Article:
In order to demonstrate the proof of concept of our cell-phone-based optofluidic cytometry platform, white blood cells (WBCs) in human whole blood samples were chosen as our model system. White blood cells density in whole blood is routinely tested for clinical diagnosis of various diseases, including infections, leukemia, HIV, and bone marrow deficiencies.17
Various point-of-care-based hematology analyzers have also been developed for WBC counting.18–29
To test our flow cytometry platform on the cell phone, white blood cells in fresh whole blood samples were labeled with SYTO16 fluorescent dyes and diluted as described in the Experimental Methods section without
lysing red blood cells. These 10× diluted and labeled whole blood samples were then flushed through our microfluidic chamber using a syringe pump at a flow rate of ~1 μ
L/min, and a video of the fluorescent emission arising from the labeled WBCs was recorded continuously as shown in the supplementary movie in the Supporting Information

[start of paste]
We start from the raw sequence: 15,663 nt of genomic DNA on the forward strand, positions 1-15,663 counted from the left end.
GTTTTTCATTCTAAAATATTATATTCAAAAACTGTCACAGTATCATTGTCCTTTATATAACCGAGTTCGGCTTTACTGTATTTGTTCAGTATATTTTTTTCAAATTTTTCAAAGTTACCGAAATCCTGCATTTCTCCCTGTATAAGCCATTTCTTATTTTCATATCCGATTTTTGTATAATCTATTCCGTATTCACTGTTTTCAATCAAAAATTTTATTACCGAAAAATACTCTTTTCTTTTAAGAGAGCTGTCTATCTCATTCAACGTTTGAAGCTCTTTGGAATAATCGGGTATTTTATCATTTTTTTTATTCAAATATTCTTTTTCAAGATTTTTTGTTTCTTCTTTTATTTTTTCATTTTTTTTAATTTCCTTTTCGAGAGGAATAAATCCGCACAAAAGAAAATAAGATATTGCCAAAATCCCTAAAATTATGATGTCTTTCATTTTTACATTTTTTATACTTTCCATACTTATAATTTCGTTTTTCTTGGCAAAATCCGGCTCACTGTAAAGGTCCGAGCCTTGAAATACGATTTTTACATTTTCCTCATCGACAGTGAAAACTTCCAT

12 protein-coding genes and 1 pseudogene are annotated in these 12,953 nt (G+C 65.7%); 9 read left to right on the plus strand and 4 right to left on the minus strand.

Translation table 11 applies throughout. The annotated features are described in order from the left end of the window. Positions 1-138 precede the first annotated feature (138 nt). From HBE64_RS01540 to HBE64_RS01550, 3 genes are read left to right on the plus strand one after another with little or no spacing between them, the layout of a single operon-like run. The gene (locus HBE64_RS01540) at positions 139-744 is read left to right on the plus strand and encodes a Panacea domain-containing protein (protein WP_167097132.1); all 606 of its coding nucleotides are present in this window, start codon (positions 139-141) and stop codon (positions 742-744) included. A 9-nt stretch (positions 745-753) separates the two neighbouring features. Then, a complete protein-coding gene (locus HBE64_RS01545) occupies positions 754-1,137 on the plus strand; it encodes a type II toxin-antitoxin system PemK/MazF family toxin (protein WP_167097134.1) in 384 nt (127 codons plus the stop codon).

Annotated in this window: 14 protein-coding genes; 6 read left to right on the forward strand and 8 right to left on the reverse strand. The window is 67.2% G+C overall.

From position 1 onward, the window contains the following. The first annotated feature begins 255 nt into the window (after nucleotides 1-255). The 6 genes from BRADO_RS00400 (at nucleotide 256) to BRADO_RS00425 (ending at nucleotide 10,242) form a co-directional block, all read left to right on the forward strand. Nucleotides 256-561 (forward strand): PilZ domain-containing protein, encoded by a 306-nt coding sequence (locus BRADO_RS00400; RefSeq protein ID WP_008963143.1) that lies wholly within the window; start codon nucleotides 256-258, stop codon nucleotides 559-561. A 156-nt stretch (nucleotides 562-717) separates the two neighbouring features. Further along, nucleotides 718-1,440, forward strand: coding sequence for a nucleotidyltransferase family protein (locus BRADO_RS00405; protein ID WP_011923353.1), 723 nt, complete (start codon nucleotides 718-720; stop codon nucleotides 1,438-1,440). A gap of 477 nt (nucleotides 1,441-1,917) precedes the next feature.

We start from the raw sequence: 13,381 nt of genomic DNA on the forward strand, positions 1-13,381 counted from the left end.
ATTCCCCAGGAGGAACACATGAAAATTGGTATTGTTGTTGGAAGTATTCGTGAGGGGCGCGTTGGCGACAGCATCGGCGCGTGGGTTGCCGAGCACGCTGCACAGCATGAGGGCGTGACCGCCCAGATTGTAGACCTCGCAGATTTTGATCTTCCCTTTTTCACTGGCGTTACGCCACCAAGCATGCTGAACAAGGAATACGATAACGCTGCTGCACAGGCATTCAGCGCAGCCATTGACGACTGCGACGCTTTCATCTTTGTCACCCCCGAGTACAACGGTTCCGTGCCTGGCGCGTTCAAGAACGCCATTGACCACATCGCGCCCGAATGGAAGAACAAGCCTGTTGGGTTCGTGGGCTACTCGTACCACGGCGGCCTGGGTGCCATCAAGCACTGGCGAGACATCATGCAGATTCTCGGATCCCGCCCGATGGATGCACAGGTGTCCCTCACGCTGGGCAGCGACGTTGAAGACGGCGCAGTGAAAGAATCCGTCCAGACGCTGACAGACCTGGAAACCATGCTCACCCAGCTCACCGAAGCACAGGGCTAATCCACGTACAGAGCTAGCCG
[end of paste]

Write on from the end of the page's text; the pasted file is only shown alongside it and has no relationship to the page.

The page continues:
. As illustrated in this supplementary movie
, our custom-designed video analysis software defines a cascade of five counters with a separation distance of ~270 μ
m from each other; and these digital counters dynamically monitor the number of WBCs that go through the microchannel. In order to improve our cell-counting accuracy, the program counted the number of WBCs that passed through each counter line over a period of 210 frames (i.e., ~30 s) and we averaged the number of the counted WBCs from these five independent counters (see the supplementary movie in the Supporting Information